References

    1. Rees CE, Cleland JA, Dennis A, Kelly N, Mattick K, Monrouxe LV. Supervised learning events in the Foundation Programme: a UK-wide narrative interview study. BMJ Open. 2014 16;4(10)

    2. Ali J. Workplace-based assessments: Lost in translation? Clinical Teacher 2014; 11(1): 68-9

    Conflict of Interest:

    None declared

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  7. Nalmefene: Extrapolation, Exaggeration or Evidence Based Medicine?

    How Lundbeck's conclusion "Nalmefene can be seen as a cost-effective treatment for alcohol dependence, with substantial public health benefits" can have been published?(1) Should "Open" in BMJ Open means open to aggressive marketing from the drug industry, open not to hope but to hype, open without proper discussion despite several gross limitations.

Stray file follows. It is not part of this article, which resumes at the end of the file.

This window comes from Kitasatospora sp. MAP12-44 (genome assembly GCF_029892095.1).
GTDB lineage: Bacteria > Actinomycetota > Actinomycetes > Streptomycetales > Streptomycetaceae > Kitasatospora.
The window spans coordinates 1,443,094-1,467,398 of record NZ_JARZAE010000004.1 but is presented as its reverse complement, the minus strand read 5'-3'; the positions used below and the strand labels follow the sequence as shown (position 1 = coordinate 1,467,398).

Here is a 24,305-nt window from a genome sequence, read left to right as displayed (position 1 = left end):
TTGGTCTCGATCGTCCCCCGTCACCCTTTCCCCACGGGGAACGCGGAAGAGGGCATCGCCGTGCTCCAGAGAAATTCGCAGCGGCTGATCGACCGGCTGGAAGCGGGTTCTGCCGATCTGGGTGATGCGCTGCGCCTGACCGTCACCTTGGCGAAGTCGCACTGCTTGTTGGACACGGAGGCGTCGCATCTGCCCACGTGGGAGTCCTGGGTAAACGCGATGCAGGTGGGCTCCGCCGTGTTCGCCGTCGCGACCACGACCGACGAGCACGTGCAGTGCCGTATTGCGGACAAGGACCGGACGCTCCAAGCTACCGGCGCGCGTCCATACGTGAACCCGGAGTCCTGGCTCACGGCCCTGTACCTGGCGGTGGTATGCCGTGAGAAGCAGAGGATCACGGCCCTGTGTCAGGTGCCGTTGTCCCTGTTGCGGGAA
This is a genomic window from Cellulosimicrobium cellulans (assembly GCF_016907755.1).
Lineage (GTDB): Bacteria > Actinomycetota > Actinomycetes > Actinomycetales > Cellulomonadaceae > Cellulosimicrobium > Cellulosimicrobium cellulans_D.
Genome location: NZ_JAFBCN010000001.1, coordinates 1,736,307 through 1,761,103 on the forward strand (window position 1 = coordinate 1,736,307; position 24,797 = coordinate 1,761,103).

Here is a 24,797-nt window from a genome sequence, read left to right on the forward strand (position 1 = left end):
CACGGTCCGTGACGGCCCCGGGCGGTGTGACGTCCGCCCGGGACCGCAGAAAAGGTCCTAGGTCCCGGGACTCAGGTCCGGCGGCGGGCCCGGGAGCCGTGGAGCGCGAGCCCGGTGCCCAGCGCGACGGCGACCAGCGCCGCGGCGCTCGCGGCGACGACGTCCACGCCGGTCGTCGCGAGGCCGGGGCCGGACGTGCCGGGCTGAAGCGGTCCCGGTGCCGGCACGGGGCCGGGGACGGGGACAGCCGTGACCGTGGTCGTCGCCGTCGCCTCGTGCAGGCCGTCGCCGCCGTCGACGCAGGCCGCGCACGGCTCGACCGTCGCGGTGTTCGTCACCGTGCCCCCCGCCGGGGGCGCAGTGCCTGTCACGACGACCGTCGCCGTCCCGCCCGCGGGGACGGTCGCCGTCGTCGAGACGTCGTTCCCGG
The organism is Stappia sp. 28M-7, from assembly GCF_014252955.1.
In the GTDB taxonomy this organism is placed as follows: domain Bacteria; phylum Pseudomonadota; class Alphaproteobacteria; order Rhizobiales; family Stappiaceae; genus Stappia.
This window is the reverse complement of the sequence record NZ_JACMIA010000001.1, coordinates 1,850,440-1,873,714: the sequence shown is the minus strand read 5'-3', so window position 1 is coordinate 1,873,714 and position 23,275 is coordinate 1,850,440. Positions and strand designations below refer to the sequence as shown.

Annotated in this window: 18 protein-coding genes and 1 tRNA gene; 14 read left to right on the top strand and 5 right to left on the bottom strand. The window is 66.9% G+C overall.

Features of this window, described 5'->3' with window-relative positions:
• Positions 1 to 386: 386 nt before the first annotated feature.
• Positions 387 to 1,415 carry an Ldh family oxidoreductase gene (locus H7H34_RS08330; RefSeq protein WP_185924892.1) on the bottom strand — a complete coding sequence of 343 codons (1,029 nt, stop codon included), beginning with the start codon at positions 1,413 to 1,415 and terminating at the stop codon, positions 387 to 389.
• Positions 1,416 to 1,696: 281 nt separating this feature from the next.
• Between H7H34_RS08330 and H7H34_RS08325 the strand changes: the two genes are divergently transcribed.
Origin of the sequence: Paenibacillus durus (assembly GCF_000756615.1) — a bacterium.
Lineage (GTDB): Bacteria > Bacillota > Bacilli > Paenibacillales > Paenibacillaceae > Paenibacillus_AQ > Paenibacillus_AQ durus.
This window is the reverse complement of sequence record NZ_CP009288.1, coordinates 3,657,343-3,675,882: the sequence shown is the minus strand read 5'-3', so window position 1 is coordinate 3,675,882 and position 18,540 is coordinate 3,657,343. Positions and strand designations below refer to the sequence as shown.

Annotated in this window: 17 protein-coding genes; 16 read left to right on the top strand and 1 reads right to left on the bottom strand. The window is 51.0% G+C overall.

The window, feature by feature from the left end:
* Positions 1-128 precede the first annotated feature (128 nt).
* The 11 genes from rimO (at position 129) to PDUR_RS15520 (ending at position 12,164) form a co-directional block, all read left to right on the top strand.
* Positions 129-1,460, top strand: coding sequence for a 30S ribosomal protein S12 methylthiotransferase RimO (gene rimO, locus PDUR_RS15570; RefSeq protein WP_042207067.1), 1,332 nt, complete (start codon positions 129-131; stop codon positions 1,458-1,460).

First, the piece apply a mathematical model to three trials that were sponsored by Lundbeck with authors who were on its payrolls. The first two trials of six months' duration (ESENSE 1 and 2) are negative, however the EuropeanMedicines Agency granted a marketing authorization on a subgroup analysis comprising only a quarter of the patients, with half of the data missing in the nalmefene group.(2) The thrid study (SENSE) is also negative in intention to treat analysis.(3) The publication has little to do with science as it associated per protocol analysis, sub group analysis, post hoc analysis, and added to 16 end points of the genuine protocol (which failed to evidence a relevant effect), a 17 and 18th end points (heavy drinking days and reduction of total alcohol consumption) at 13 months.(3) Both editors of the journal failed to respond a proposal to comment these major flaws.(personal experience) Last, Laram?e failed to included results from previous trials.(1) In 1998 Contral Pharma Ltd tried to develop nalmefene for alcohol related problems but in 2003 nalmefene didn't succeed to meet phase III clinical end points statistically significant. Lundbeck must have the data, it paid for it when buying the patent to Contral Pharma. Other previous nalmefene unsuccessful development included interstitial cystitis, schizophrenic patients ...P values must be corrected for multiple testings.